Women are more likely than men to experience workplace incivility and its associated negative outcomes. Uncivil behaviour, even little incidents, at the workplace can harm professional relationships and everyday interactions at organisation, reveals new research.
The research showed that uncivil acts or microaggressions have been cited as a major cause of an employee's turnover, poor workplace climate and job dissatisfaction. In the long run, incivility impacts the productivity of an organisation and weakens the work structure.
"When we think about incivility we think about something major, but it doesn't have to be," Jia Wang, Associate Professor at Texas A&M University in the US, said in a statement.
The research created awareness regarding the leadership in an organisation to reduce workplace incivility. As suggested, the leaders need to develop behaviour statements which would further define uncivil behaviour on both the personal and organisational level.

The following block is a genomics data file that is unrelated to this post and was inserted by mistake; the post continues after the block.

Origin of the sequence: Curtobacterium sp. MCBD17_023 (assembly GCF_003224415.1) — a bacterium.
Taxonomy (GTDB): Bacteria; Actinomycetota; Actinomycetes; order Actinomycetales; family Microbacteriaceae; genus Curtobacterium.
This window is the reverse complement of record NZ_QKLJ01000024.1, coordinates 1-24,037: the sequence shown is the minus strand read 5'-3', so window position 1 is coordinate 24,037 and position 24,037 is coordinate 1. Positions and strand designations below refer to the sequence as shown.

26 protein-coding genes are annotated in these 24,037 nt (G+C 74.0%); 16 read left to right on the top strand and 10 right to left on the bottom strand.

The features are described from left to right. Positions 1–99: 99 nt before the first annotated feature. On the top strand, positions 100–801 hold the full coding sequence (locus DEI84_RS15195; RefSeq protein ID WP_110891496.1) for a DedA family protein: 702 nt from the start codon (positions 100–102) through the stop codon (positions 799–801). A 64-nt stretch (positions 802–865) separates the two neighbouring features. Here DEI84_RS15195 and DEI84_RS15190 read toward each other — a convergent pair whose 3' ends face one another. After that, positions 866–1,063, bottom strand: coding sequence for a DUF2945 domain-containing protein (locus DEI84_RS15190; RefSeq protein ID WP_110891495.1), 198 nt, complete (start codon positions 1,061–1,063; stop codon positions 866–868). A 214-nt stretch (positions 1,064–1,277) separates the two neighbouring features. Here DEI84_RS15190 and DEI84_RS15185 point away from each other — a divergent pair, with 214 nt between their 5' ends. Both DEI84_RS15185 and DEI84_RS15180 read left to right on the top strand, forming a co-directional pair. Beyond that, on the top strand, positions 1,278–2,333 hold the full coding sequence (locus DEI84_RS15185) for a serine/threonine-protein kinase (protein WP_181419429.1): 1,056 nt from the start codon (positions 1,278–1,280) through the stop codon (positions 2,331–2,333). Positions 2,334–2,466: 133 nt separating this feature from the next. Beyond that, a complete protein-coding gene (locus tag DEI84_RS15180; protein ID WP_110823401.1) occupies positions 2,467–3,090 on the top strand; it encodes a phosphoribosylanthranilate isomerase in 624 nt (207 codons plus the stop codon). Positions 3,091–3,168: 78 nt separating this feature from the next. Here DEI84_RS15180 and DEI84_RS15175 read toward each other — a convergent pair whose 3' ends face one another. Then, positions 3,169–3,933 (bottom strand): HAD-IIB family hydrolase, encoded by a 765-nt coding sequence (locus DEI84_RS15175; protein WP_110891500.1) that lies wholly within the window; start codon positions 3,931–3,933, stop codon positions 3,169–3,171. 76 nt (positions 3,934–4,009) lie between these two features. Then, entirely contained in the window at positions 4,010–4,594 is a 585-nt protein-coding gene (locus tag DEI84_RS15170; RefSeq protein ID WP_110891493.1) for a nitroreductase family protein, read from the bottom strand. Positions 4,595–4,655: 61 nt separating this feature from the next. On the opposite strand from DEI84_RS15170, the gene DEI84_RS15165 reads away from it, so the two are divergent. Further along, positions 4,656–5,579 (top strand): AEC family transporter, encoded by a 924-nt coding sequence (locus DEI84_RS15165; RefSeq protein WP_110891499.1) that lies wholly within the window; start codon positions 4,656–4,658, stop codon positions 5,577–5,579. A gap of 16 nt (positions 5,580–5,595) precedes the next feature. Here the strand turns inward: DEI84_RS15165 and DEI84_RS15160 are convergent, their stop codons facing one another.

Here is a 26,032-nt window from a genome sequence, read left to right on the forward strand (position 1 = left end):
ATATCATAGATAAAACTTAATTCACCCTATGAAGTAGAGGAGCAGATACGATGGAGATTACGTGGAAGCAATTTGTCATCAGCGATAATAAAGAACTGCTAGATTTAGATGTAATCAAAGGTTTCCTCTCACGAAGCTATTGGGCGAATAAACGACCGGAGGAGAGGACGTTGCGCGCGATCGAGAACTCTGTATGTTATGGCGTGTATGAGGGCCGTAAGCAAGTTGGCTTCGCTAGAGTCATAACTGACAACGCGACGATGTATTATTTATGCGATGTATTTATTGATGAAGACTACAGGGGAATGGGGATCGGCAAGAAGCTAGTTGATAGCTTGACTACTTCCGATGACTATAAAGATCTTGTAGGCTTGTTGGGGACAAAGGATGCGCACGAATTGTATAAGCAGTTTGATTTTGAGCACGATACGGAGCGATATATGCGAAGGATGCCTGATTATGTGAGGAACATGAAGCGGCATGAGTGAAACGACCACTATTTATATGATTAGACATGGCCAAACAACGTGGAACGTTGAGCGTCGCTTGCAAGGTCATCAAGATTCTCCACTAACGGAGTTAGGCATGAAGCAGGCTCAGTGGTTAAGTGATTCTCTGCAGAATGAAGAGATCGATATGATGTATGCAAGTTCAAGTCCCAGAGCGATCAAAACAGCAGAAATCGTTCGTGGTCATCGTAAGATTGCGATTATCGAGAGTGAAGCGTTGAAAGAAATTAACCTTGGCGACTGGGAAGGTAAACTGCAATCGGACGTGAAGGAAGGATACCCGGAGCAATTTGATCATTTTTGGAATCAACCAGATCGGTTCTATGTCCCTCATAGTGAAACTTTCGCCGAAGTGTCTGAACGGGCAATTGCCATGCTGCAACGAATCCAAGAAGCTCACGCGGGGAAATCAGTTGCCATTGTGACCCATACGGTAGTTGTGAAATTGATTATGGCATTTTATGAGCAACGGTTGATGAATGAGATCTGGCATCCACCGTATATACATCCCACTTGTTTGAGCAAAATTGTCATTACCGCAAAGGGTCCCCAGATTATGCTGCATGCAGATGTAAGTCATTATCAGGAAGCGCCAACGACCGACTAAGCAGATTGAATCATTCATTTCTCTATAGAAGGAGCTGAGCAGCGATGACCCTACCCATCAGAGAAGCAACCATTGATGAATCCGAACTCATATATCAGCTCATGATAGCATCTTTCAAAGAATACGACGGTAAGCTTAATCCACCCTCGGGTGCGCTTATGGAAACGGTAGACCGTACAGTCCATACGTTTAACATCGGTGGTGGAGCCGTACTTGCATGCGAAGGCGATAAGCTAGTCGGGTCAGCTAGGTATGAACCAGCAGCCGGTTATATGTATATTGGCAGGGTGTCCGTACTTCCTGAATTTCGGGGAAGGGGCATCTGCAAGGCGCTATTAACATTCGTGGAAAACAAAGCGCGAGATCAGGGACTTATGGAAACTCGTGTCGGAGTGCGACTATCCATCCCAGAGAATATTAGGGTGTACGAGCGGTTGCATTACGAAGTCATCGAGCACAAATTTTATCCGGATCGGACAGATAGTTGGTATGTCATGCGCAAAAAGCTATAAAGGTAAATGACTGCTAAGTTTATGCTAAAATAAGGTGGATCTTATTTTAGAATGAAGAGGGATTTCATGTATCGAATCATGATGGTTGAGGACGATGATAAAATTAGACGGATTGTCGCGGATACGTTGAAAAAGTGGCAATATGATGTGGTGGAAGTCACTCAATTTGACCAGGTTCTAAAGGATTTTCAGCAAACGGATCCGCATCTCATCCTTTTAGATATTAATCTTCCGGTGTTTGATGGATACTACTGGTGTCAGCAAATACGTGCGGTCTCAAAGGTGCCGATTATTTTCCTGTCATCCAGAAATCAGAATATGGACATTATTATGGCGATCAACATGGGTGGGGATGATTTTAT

"If I was holding a workshop session, I would have [an employer] sit down and brainstorm as many statements as they could. I would have them think about things they have observed and experienced and what they would consider uncivil," Wang said.
The research also suggested that it is important for the leaders to take a look at their own actions and determine whether they are being civil to their employees or not. A leadership team has to be willing to engage in conversations with and take feedback from colleagues.
"To me, incivility is a culture thing and culture change does not happen overnight. But, you can educate people to be culturally aware and culturally competent," Wang noted.
Also, the researchers found that human resource professionals can play a key role in this process by discussing about the policies and recommendations that can be held accountable among the colleagues at any organisation.